The base for a solid perfume should be made of mild-scented products so it does not overpower the fragrance that is chosen for the solid perfume. Similar to my solid lotion, I wanted something that was a combination of solid at all perceivable temperatures where I would store this perfume (winter, summer; in the house, in a car), so I considered bees wax, cocoa butter, and soy wax. I wanted to use ingredients I already had on hand (I am always thinking frugal with my projects), so that eliminated soy wax. Cocoa butter has a pretty strong smell, which I find quite lovely, but not in a perfume. So I decided to use beeswax.

I also needed a liquid component, and considered coconut oil (liquid above 76 Fahrenheit), sweet almond oil, and jojoba oil. I was concerned that with coconut oil, this solid perfume might be too solid in the cold. I did not have much jojoba oil left, so I went with almond oil. However, I think any of these oil choices (and probably others that I did not consider) would work just fine.

Perfume Fragrance

One of the great things about making my own solid perfume is that I had complete control over the ingredients. I could make it all natural, and I could scent it any way I wanted! I am a huge fan of all natural and essential oils, I had a small bottle of a natural fragrance oil that I got at Nantucket Natural Oils about 10 years ago. I love the scent. Unlike aerosol fragrance perfumes, this oil does not bother my allergies (no sneezing or contact dermatitis) – maybe because it is natural? I love the fragrance but always forget to use it. In a solid form, I can keep it in my purse or can and apply it when I remember. So when I first decided to make a solid perfume, I of course chose to use this fragrance oil. I also made a lip balm tube of helichrysum essential oil, which has a pleasant floral, citrus scent which is believed to have stress-relieving effects. I like the (possible stress relieving) benefit as well as the scent.

Crunchy Betty does a fantastic job of describing blending oils and suggests a few blends. I highly recommend perusing her post to get inspiration for blending oils. I was happy with a couple single-oil fragrances, but in the future I may do some blending experimentation.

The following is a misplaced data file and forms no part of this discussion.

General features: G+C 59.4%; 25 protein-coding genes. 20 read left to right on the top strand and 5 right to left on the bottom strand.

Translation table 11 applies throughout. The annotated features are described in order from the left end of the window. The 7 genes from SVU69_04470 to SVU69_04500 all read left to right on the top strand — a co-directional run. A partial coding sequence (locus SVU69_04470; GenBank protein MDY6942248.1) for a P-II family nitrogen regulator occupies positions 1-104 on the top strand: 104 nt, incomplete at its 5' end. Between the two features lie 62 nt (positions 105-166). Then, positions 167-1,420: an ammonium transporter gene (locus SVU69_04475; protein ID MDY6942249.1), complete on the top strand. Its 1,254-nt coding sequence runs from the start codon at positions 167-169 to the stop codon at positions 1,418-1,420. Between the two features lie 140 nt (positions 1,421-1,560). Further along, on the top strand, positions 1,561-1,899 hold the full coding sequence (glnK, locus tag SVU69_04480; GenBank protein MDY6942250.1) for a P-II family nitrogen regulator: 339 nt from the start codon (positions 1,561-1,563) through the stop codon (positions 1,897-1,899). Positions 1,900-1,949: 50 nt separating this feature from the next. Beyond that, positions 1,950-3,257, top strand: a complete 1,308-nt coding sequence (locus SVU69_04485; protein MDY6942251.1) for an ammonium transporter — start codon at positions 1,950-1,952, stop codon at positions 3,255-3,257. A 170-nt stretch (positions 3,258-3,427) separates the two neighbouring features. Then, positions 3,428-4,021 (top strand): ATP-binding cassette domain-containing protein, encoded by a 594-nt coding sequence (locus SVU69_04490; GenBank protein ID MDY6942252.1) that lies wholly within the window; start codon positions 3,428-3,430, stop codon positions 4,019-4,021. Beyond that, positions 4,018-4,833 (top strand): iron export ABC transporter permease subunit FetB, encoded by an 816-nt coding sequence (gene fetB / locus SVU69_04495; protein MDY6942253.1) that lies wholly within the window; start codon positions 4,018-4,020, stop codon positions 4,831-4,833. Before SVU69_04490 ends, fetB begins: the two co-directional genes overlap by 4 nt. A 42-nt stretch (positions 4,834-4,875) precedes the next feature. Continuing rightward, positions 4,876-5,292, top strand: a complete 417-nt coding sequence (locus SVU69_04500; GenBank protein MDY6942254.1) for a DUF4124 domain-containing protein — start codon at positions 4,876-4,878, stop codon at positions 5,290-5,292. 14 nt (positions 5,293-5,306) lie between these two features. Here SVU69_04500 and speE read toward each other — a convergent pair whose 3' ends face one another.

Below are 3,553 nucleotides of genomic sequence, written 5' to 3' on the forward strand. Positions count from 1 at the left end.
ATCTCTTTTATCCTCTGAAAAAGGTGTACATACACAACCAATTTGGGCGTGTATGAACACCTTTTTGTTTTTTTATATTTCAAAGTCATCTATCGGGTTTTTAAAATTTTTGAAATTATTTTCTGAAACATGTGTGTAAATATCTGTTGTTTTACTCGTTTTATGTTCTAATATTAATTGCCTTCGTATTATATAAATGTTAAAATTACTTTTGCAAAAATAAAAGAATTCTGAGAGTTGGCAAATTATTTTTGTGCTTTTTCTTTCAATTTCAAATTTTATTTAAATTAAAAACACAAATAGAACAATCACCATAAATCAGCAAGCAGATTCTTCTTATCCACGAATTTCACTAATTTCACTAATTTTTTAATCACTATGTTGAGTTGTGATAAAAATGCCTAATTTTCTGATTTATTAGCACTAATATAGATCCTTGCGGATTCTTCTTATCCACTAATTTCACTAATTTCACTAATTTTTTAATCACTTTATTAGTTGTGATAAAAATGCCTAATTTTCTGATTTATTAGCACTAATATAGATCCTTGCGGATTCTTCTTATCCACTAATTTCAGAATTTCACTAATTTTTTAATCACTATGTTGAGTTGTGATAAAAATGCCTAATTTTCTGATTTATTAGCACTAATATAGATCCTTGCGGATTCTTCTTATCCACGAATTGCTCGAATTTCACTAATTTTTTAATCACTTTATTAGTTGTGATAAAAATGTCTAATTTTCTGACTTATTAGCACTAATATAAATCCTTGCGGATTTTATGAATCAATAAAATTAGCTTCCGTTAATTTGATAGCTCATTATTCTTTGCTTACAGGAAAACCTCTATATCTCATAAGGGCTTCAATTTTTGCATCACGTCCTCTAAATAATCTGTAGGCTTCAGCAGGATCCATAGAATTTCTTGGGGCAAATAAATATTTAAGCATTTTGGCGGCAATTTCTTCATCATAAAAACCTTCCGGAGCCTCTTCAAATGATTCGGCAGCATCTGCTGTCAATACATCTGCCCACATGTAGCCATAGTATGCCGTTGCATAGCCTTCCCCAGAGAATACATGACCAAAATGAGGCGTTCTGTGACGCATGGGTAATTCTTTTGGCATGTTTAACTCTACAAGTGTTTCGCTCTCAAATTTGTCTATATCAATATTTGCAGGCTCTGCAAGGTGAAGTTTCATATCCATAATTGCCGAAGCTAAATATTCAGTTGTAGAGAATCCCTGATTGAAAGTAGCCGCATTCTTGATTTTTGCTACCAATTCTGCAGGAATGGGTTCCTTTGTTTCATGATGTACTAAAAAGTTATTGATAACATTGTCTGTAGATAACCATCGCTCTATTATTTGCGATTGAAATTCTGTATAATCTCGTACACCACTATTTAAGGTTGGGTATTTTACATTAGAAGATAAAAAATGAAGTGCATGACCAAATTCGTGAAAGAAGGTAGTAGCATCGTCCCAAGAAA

The cost to make solid perfume depends heavily on the essential oils chosen for the blend. I priced out orange, lavender, and helichrysum essential oils to give an idea across the price-range of oils I own. There are others more and less expensive, but using these to give a ballpark idea of cost, here’s the breakdown for 4 lip balm tubes or 1 small Altoids tin of perfume:

Total using all orange oil: $0.63 (fragrance only); $2.36 (4 lip balm tubes), or $1.48 (Altoids tin).

Total using all lavender oil: $1.41 (fragrance only); $3.35 (4 lip balm tubes), or $2.35 (Altoids tin).

Total using all helichrysum oil: $2.91 (fragrance only); $4.85 (4 lip balm tubes), or $3.85 (Altoids tin).

Even using all new lip balm tubes – the most expensive container I used – the cost using the expensive oil is under $5 for a 4 teaspoon (16 gram) container of solid perfume. I like to reuse old containers to prevent waste and save money, which will drive down the total cost for the project. Compared to the solid perfume that I was gifted years ago, this homemade version is less than 1/3 the cost. I love this frugal, natural recipe, which is also a fun gift idea!

Do you use natural oil perfumes? Share your favorite scents or blends in the comments!